Lowen, 50, has been a professional bass angler for nearly two decades, during which time he’s won in the Elite Series, qualified for 10 Bassmaster Classics®, and banked nearly $2 million in prize money. Among his contemporaries, he’s known as Mr. Consistency, largely because of his skill fishing jigs, but he’s equally as skilled at decoying and calling in ducks and geese. “My father started taking me waterfowl hunting when I was seven or eight years old,” remembers Lowen, “and I have done the same with my kids. They have traveled with me to every bass tournament for years and love the outdoors, so it’s wonderful that we hunt together, too. I know how lucky I am that we can all enjoy it together.”
Duck blinds can be cold, wet places to sit, especially when birds aren’t flying, so to keep his son from becoming discouraged, Lowen’s father Bill began by taking him during the early days of the season when temperatures are warmer. They built their blinds on dry ground, too, rather than sit or stand in the water.
“It really was the right way to start me hunting,” says the Yamaha Pro. “I remember the first duck I ever shot, because my father had to wake me up to shoot when a flight of pintails started coming in.”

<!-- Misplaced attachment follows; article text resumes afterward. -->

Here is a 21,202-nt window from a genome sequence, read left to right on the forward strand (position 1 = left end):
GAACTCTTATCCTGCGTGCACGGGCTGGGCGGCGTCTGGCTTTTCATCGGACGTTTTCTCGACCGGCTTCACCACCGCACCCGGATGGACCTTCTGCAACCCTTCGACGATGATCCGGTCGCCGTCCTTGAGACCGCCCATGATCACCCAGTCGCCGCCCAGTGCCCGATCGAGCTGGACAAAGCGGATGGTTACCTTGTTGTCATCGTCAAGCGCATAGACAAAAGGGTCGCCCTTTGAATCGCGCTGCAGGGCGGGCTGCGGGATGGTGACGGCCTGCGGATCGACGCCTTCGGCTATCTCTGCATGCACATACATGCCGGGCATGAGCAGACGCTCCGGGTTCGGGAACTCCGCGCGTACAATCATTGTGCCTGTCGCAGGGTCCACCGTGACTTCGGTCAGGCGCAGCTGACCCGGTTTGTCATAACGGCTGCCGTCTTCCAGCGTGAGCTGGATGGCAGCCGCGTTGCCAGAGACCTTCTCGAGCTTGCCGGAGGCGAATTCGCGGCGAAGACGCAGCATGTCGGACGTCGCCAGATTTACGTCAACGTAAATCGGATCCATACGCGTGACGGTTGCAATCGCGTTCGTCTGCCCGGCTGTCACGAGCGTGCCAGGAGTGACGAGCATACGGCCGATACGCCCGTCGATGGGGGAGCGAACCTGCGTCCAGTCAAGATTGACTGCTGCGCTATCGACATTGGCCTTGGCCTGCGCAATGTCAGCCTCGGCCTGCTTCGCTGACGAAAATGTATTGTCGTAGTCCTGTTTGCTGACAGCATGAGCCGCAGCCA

Those early experiences hunting waterfowl led to a dedication to the sport that continues today, but in the years prior to the birth of Nevaeh and Hunter, Lowen does admit duck blinds often took priority over family get-togethers during the holidays. Hunts on Thanksgiving and Christmas Eve were regular events, until one Christmas hunt lasted a little too long, causing him to be late for a family dinner.
“That was it,” laughs Lowen. “Everyone who knows me knows how much I do enjoy hunting waterfowl and whitetail deer, but today, as the children have grown older, my true enjoyment comes from being with them in a blind. If I don’t ever shoot another duck or goose, I won’t be disappointed.”
Although he still makes blinds up on dry ground for the family, much of their hunting is done from Lowen’s 20-foot DDP Xpress® aluminum boat, powered with a 115 horsepower Yamaha SHO® outboard. It has a wide, 98-inch beam for increased safety and stability in open water.
“The kids actually like waterfowl hunting more than deer hunting, because they don’t have to sit as still and quiet as they do in a deer stand,” continues Lowen. “The big boat gives them some extra room to move around. They’re only quiet when the birds show up.”
Deer hunting does take priority immediately after Thanksgiving when the Indiana rifle season opens for several weeks, but the highlight of their hunting year usually takes place between Christmas and New Year’s, when the state normally receives its largest migration of ducks and geese of the year.
“That’s something we always look forward to,” notes the Yamaha Pro, “and we try to make sure we’re home for it. We do make family hunting trips around the country to top waterfowl states like Arkansas, Louisiana, Nebraska, or even North Dakota to hunt with friends but that week after Christmas is strictly family time in our own boat and blind.”
There may be one slight change in their hunting plans this year during that special week. Lowen wants to get his father back into a duck blind to be able to hunt with his grandchildren.
“I really think we can do it, too,” smiles Lowen. “It would definitely make the holiday season even more special for all of us.”
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